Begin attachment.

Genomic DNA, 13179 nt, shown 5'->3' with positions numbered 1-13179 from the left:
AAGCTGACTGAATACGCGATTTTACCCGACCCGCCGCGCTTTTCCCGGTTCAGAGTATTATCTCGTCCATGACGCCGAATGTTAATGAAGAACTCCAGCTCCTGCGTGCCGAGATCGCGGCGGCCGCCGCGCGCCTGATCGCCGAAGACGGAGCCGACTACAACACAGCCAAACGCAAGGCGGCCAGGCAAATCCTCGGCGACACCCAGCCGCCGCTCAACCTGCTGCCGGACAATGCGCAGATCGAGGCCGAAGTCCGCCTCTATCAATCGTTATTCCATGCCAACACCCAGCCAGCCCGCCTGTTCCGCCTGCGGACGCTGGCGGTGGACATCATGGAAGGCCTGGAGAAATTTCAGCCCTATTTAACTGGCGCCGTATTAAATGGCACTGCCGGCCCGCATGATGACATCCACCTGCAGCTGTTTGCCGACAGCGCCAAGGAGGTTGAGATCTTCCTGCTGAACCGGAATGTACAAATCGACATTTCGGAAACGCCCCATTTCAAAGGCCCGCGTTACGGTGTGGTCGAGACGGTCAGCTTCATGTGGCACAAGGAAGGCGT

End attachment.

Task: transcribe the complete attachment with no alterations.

Genomic DNA, 13179 nt, shown 5'->3' with positions numbered 1-13179 from the left:
AAGCTGACTGAATACGCGATTTTACCCGACCCGCCGCGCTTTTCCCGGTTCAGAGTATTATCTCGTCCATGACGCCGAATGTTAATGAAGAACTCCAGCTCCTGCGTGCCGAGATCGCGGCGGCCGCCGCGCGCCTGATCGCCGAAGACGGAGCCGACTACAACACAGCCAAACGCAAGGCGGCCAGGCAAATCCTCGGCGACACCCAGCCGCCGCTCAACCTGCTGCCGGACAATGCGCAGATCGAGGCCGAAGTCCGCCTCTATCAATCGTTATTCCATGCCAACACCCAGCCAGCCCGCCTGTTCCGCCTGCGGACGCTGGCGGTGGACATCATGGAAGGCCTGGAGAAATTTCAGCCCTATTTAACTGGCGCCGTATTAAATGGCACTGCCGGCCCGCATGATGACATCCACCTGCAGCTGTTTGCCGACAGCGCCAAGGAGGTTGAGATCTTCCTGCTGAACCGGAATGTACAAATCGACATTTCGGAAACGCCCCATTTCAAAGGCCCGCGTTACGGTGTGGTCGAGACGGTCAGCTTCATGTGGCACAAGGAAGGCGT